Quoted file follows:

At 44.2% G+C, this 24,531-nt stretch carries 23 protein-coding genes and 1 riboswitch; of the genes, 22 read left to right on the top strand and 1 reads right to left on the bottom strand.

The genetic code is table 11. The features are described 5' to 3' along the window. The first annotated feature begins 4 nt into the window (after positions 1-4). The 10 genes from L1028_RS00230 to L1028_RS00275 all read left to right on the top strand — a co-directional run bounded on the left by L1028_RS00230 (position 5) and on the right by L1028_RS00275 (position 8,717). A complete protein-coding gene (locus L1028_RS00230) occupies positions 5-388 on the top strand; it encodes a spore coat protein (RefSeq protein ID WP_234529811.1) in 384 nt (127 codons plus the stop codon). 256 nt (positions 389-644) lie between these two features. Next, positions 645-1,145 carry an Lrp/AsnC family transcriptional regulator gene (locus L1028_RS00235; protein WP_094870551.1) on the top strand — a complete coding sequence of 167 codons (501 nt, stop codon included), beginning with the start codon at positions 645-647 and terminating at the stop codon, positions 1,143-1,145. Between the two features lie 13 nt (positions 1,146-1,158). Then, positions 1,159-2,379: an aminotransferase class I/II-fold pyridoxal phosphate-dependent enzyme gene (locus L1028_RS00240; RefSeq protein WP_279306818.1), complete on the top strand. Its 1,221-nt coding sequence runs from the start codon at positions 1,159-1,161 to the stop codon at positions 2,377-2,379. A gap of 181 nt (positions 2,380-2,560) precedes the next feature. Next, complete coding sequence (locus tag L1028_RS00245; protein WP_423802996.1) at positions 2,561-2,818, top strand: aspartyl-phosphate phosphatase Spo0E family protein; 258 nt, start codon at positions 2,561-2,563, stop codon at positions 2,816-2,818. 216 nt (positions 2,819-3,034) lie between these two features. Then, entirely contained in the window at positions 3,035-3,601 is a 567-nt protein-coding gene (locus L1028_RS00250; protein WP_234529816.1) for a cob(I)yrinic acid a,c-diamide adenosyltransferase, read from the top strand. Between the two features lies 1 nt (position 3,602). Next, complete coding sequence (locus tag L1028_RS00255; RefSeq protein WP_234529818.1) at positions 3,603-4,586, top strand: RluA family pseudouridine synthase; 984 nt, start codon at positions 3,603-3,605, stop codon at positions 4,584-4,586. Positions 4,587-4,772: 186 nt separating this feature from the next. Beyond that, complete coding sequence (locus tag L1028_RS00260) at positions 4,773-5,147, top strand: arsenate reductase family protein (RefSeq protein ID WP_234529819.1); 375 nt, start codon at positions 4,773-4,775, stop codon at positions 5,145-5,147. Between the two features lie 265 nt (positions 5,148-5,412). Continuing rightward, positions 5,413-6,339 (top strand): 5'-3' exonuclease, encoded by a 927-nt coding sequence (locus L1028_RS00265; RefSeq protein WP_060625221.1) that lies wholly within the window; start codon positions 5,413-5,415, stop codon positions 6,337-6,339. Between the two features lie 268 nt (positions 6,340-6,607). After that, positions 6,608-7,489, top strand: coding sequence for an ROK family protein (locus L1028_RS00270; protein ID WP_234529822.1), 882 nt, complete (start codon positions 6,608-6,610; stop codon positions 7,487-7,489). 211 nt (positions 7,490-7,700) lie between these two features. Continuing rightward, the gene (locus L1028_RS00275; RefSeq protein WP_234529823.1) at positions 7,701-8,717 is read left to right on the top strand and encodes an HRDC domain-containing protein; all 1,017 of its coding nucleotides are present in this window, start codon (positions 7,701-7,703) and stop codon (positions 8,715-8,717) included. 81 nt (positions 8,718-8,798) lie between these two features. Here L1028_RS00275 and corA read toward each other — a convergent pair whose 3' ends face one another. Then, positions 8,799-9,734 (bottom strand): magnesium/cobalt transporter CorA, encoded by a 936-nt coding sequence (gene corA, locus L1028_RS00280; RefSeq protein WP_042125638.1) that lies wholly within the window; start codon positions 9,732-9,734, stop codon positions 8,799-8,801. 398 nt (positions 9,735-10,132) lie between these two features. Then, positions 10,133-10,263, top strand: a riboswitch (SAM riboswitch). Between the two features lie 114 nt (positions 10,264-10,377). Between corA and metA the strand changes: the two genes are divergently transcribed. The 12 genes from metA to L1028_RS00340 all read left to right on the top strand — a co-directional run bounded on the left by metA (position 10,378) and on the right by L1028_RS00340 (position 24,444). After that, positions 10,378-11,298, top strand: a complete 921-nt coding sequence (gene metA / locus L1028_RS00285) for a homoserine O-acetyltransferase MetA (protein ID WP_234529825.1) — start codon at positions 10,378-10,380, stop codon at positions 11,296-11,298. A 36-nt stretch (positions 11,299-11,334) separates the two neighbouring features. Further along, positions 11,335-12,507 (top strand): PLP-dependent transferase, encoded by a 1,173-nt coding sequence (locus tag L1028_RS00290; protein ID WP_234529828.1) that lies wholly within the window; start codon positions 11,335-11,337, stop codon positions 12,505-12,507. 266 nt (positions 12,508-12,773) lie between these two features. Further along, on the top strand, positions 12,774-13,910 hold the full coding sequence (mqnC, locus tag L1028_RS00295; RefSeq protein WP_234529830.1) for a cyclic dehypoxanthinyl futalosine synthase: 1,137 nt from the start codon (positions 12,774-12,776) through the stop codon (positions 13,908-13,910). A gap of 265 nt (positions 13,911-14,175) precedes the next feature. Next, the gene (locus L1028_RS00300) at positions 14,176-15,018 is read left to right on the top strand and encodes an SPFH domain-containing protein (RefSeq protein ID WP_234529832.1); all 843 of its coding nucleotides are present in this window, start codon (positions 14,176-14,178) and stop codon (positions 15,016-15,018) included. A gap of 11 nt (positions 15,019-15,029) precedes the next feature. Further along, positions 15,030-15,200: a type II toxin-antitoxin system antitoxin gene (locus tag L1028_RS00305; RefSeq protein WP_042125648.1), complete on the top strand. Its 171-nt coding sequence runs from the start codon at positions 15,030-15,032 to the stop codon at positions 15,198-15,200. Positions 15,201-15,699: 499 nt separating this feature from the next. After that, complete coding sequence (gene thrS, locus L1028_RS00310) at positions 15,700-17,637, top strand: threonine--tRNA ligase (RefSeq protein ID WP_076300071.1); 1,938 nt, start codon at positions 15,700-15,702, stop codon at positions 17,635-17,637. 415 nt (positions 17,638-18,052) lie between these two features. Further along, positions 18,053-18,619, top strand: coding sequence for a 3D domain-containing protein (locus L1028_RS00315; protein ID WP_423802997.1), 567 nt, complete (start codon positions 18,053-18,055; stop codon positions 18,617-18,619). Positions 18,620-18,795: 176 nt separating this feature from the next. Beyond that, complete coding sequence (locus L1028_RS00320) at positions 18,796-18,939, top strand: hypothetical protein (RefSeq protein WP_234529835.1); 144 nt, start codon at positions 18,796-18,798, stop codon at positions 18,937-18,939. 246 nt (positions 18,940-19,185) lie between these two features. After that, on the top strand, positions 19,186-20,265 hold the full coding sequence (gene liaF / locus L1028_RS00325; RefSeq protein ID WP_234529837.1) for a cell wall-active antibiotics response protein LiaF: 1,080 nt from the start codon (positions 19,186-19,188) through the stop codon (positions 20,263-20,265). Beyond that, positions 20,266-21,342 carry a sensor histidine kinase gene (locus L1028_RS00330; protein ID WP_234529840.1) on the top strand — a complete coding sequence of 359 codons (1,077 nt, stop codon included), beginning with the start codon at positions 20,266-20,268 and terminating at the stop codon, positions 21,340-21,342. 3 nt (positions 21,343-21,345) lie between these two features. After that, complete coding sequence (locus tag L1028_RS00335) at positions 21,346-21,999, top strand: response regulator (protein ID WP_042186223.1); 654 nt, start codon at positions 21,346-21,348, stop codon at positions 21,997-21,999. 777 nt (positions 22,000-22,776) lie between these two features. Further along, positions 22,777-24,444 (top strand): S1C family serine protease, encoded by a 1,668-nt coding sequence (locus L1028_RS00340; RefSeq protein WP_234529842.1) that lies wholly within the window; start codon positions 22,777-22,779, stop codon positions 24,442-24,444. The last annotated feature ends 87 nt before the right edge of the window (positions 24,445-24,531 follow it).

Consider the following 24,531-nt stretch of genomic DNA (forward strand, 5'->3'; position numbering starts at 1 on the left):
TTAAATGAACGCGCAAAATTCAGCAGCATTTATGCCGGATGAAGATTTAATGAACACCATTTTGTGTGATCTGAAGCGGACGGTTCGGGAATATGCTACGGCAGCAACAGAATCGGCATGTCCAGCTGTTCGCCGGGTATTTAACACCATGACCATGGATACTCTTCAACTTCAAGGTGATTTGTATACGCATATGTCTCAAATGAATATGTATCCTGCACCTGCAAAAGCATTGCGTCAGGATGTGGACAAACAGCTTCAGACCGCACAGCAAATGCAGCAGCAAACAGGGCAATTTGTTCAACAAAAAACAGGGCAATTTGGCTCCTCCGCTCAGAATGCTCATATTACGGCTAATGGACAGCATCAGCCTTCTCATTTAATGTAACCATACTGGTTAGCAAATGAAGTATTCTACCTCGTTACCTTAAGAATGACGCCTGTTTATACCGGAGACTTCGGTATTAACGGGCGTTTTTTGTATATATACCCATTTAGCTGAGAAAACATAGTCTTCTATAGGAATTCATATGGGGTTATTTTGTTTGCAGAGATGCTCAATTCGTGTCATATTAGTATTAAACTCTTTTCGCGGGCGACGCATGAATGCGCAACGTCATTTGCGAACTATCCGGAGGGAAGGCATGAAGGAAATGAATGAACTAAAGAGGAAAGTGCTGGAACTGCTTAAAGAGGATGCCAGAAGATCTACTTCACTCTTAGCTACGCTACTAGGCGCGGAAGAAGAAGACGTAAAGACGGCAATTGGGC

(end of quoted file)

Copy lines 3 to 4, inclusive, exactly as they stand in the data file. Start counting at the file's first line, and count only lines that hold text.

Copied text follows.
Consider the following 24,531-nt stretch of genomic DNA (forward strand, 5'->3'; position numbering starts at 1 on the left):
TTAAATGAACGCGCAAAATTCAGCAGCATTTATGCCGGATGAAGATTTAATGAACACCATTTTGTGTGATCTGAAGCGGACGGTTCGGGAATATGCTACGGCAGCAACAGAATCGGCATGTCCAGCTGTTCGCCGGGTATTTAACACCATGACCATGGATACTCTTCAACTTCAAGGTGATTTGTATACGCATATGTCTCAAATGAATATGTATCCTGCACCTGCAAAAGCATTGCGTCAGGATGTGGACAAACAGCTTCAGACCGCACAGCAAATGCAGCAGCAAACAGGGCAATTTGTTCAACAAAAAACAGGGCAATTTGGCTCCTCCGCTCAGAATGCTCATATTACGGCTAATGGACAGCATCAGCCTTCTCATTTAATGTAACCATACTGGTTAGCAAATGAAGTATTCTACCTCGTTACCTTAAGAATGACGCCTGTTTATACCGGAGACTTCGGTATTAACGGGCGTTTTTTGTATATATACCCATTTAGCTGAGAAAACATAGTCTTCTATAGGAATTCATATGGGGTTATTTTGTTTGCAGAGATGCTCAATTCGTGTCATATTAGTATTAAACTCTTTTCGCGGGCGACGCATGAATGCGCAACGTCATTTGCGAACTATCCGGAGGGAAGGCATGAAGGAAATGAATGAACTAAAGAGGAAAGTGCTGGAACTGCTTAAAGAGGATGCCAGAAGATCTACTTCACTCTTAGCTACGCTACTAGGCGCGGAAGAAGAAGACGTAAAGACGGCAATTGGGC